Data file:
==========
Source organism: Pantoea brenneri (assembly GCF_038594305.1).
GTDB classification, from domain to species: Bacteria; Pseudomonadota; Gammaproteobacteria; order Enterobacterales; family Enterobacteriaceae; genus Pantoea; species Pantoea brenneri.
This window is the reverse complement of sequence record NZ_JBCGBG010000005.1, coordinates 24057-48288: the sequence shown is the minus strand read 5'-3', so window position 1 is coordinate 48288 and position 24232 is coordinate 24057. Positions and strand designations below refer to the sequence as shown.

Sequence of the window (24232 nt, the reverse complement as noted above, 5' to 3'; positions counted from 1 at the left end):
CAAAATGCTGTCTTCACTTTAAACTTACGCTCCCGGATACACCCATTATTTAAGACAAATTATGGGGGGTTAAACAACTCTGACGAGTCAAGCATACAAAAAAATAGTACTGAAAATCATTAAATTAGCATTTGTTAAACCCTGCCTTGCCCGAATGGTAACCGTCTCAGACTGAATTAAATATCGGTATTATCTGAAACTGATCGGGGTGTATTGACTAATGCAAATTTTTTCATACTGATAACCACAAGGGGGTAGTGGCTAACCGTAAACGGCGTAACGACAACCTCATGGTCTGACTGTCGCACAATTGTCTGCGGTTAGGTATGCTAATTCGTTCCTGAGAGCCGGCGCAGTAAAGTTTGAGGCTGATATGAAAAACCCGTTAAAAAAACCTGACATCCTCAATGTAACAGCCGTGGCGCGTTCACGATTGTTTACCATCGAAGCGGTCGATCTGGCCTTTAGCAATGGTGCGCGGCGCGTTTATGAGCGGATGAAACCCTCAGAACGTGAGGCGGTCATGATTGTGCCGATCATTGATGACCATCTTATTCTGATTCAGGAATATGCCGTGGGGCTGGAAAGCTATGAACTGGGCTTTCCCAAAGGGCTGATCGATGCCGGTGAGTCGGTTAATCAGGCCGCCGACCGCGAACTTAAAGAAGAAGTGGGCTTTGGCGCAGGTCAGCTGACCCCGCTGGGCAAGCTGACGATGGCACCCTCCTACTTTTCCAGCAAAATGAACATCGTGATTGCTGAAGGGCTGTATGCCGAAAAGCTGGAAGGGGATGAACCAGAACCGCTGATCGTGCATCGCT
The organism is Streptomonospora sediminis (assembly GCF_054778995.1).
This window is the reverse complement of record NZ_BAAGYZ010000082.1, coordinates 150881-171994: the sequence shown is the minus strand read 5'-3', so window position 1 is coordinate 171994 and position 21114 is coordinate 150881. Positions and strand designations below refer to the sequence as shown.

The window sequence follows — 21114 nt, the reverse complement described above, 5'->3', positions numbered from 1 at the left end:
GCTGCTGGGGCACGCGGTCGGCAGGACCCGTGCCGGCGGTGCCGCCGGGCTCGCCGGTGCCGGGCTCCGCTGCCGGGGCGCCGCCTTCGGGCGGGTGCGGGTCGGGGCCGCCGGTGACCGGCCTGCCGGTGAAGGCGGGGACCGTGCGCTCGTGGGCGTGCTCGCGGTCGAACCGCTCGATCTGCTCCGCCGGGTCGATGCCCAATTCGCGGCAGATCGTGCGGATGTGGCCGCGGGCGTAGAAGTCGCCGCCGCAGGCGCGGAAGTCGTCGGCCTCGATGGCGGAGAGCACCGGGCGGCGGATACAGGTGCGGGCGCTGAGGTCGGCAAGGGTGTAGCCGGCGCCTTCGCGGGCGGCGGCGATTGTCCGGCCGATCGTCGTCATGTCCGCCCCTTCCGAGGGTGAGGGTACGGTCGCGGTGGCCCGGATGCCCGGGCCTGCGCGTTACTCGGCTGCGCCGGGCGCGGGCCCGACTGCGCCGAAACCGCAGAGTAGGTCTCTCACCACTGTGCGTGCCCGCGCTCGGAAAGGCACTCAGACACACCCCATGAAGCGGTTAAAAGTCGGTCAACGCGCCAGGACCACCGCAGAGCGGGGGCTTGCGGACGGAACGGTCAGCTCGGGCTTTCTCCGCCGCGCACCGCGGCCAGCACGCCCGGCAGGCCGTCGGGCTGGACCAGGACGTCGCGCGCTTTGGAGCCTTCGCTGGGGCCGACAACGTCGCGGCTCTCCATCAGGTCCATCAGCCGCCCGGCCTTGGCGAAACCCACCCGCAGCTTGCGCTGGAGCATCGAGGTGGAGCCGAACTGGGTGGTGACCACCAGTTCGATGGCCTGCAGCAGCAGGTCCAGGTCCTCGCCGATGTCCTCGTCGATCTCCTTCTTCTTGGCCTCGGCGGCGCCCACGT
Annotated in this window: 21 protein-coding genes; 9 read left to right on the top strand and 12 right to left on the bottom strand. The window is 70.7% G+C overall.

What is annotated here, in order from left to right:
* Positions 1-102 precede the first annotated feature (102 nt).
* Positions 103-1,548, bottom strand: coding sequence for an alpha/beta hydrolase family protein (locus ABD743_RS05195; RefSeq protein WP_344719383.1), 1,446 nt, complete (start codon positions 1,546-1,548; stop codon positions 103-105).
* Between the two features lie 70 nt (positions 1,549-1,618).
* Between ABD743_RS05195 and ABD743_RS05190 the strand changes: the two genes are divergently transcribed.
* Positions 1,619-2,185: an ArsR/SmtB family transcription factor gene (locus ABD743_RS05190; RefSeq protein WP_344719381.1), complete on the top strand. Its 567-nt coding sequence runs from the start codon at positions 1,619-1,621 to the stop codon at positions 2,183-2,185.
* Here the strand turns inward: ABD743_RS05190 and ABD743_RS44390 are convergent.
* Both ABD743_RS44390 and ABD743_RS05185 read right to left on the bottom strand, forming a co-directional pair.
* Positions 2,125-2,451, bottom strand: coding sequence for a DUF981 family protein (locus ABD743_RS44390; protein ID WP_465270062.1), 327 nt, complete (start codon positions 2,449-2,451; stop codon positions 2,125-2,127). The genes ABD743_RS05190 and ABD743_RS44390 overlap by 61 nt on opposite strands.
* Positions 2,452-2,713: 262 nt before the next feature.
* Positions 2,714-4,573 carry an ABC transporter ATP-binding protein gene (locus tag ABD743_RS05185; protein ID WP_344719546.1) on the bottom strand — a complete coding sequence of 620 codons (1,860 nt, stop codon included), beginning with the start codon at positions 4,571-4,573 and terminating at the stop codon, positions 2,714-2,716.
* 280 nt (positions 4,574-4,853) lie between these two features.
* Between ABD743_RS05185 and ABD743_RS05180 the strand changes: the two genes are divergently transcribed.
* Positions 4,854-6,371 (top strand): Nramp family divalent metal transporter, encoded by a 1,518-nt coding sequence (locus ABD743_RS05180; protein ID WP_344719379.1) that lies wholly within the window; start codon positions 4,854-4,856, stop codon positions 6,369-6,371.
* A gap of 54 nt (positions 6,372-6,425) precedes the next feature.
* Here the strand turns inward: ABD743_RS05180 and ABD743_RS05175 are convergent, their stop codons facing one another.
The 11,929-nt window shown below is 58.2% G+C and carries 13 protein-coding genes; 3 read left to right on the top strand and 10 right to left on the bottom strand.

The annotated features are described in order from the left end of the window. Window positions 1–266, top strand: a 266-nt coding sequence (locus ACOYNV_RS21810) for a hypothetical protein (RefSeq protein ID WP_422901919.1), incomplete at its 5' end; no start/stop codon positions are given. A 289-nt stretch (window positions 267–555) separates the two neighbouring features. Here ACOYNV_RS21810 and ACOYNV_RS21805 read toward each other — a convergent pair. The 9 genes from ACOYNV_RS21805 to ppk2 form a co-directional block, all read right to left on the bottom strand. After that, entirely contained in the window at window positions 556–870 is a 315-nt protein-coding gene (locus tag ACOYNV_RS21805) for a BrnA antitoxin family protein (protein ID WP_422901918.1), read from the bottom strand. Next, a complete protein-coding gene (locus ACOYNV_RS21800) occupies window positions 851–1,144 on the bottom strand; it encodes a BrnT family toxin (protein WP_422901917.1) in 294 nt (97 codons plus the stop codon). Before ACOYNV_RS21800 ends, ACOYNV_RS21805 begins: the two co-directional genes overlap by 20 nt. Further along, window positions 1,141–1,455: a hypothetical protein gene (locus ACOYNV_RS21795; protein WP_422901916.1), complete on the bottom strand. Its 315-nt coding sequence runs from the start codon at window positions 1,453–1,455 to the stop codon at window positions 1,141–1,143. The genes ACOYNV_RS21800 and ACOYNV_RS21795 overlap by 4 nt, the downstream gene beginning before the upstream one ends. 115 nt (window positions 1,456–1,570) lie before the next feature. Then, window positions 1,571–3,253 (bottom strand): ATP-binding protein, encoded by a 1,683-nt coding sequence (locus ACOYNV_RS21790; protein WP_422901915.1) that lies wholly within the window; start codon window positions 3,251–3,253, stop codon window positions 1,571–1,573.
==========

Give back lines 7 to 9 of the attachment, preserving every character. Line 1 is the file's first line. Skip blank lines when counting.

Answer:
This window is the reverse complement of record NZ_BAAGYZ010000082.1, coordinates 150881-171994: the sequence shown is the minus strand read 5'-3', so window position 1 is coordinate 171994 and position 21114 is coordinate 150881. Positions and strand designations below refer to the sequence as shown.

The window sequence follows — 21114 nt, the reverse complement described above, 5'->3', positions numbered from 1 at the left end:
GCTGCTGGGGCACGCGGTCGGCAGGACCCGTGCCGGCGGTGCCGCCGGGCTCGCCGGTGCCGGGCTCCGCTGCCGGGGCGCCGCCTTCGGGCGGGTGCGGGTCGGGGCCGCCGGTGACCGGCCTGCCGGTGAAGGCGGGGACCGTGCGCTCGTGGGCGTGCTCGCGGTCGAACCGCTCGATCTGCTCCGCCGGGTCGATGCCCAATTCGCGGCAGATCGTGCGGATGTGGCCGCGGGCGTAGAAGTCGCCGCCGCAGGCGCGGAAGTCGTCGGCCTCGATGGCGGAGAGCACCGGGCGGCGGATACAGGTGCGGGCGCTGAGGTCGGCAAGGGTGTAGCCGGCGCCTTCGCGGGCGGCGGCGATTGTCCGGCCGATCGTCGTCATGTCCGCCCCTTCCGAGGGTGAGGGTACGGTCGCGGTGGCCCGGATGCCCGGGCCTGCGCGTTACTCGGCTGCGCCGGGCGCGGGCCCGACTGCGCCGAAACCGCAGAGTAGGTCTCTCACCACTGTGCGTGCCCGCGCTCGGAAAGGCACTCAGACACACCCCATGAAGCGGTTAAAAGTCGGTCAACGCGCCAGGACCACCGCAGAGCGGGGGCTTGCGGACGGAACGGTCAGCTCGGGCTTTCTCCGCCGCGCACCGCGGCCAGCACGCCCGGCAGGCCGTCGGGCTGGACCAGGACGTCGCGCGCTTTGGAGCCTTCGCTGGGGCCGACAACGTCGCGGCTCTCCATCAGGTCCATCAGCCGCCCGGCCTTGGCGAAACCCACCCGCAGCTTGCGCTGGAGCATCGAGGTGGAGCCGAACTGGGTGGTGACCACCAGTTCGATGGCCTGCAGCAGCAGGTCCAGGTCCTCGCCGATGTCCTCGTCGATCTCCTTCTTCTTGGCCTCGGCGGCGCCCACGT